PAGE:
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J Am Coll Cardiol. 2005 Jun 7;45(11):1769-74.

Embolic protection devices for carotid artery stenting: is there a difference between filter and distal occlusive devices?

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Herzzentrum, Kardiologie, Ludwigshafen, Germany.



We sought to compare the efficacy of a filter embolic protection device (F-EPD) and a distal occlusive embolic protection device (DO-EPD) in patients undergoing carotid artery stenting (CAS).


The embolic protection device (EPD) may lower the periprocedural rate of cerebral ischemic events during CAS. However, it is unclear whether there is a difference in effectiveness between the different types of EPD.


We analyzed data from the Carotid Artery Stent (CAS) Registry.


From July 1996 to July 2003, 1,734 patients were included in the prospective CAS Registry. Of these patients, 729 patients were treated with an EPD, 553 (75.9%) with F-EPD, and 176 (24.1%) with DO-EPD. Patients treated with DO-EPD were more likely to be treated for symptomatic stenosis (64.5% vs. 53.4%, p = 0.011). The carotid lesions in patients treated under DO-EPD seemed to be more complicated, as expressed by a higher proportion of ulcers (p = 0.035), severe calcification (p = 0.039), a longer lesion length (p = 0.025), and a higher pre-interventional grade of stenosis (p < 0.001). The median duration of the CAS intervention was 30 min in the DO-EPD group, compared with 48 min in the filter group (p < 0.001). No differences in clinical events rate between the two groups of protection devices were observed. Multivariate analysis on the occurrence of the combined end point of in-hospital death or stroke found no difference between filter- and DO-EPD (4 of 176 [2.3%] for DO-EPD vs. 10 of 551 [1.8%] for F-EPD; adjusted odds ratio = 1.04, 95% confidence interval 0.24 to 4.44; p = 0.958).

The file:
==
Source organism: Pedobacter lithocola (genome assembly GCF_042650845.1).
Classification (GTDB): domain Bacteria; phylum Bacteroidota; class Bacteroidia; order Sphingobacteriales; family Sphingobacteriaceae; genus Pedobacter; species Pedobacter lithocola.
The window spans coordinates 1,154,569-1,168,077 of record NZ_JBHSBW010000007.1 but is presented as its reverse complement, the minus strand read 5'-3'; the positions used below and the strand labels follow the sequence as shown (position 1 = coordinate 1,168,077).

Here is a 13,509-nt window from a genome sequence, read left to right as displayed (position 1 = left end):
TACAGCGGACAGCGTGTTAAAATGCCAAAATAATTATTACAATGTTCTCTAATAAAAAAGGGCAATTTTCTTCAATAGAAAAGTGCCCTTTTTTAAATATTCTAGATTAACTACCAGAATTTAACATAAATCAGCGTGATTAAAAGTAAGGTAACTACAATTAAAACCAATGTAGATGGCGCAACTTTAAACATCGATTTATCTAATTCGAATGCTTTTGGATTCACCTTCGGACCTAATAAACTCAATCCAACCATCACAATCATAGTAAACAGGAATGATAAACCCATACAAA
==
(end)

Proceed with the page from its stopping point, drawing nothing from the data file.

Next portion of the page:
Filter EPD is the currently preferred method of EPD in clinical practice. Both F-EPD and DO-EPD seem to be equally effective during CAS.

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